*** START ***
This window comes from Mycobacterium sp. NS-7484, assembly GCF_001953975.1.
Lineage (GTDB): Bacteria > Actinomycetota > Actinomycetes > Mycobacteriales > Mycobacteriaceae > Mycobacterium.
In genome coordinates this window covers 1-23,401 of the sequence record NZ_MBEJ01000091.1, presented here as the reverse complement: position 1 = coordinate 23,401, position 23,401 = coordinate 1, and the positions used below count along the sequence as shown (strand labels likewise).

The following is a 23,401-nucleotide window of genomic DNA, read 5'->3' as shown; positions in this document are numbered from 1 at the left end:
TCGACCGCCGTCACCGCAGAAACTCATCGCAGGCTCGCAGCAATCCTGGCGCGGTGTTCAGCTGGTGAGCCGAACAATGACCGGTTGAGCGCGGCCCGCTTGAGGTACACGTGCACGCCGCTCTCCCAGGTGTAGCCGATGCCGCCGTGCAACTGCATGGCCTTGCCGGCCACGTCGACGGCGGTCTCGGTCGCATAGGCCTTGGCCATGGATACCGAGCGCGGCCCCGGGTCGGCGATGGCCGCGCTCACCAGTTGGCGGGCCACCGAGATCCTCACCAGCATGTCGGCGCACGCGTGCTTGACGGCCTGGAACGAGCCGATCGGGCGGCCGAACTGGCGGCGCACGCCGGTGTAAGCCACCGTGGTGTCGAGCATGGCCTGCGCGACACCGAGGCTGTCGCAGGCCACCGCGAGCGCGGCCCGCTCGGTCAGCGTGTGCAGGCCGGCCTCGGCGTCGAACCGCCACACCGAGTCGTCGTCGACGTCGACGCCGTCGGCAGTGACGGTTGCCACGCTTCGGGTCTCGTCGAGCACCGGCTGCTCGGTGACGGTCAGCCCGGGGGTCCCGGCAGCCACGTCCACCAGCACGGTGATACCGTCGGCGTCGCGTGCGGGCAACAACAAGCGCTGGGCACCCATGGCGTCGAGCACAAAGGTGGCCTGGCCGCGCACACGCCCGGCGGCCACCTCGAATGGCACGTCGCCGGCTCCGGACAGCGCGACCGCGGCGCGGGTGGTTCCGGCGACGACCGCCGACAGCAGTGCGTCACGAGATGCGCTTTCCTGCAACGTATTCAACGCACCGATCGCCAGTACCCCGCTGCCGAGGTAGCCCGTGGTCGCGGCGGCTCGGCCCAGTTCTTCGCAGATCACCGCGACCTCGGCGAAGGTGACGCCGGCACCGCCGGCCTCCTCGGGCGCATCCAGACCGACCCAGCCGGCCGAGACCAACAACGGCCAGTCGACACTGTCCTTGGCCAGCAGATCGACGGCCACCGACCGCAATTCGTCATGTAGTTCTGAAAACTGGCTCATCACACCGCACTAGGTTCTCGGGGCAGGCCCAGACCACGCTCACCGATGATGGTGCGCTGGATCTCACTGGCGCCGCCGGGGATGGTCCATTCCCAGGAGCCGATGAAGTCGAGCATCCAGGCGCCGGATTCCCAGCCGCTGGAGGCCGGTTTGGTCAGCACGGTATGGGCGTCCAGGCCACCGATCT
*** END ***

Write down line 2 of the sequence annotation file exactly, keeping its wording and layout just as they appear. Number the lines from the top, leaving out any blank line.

Lineage (GTDB): Bacteria > Actinomycetota > Actinomycetes > Mycobacteriales > Mycobacteriaceae > Mycobacterium.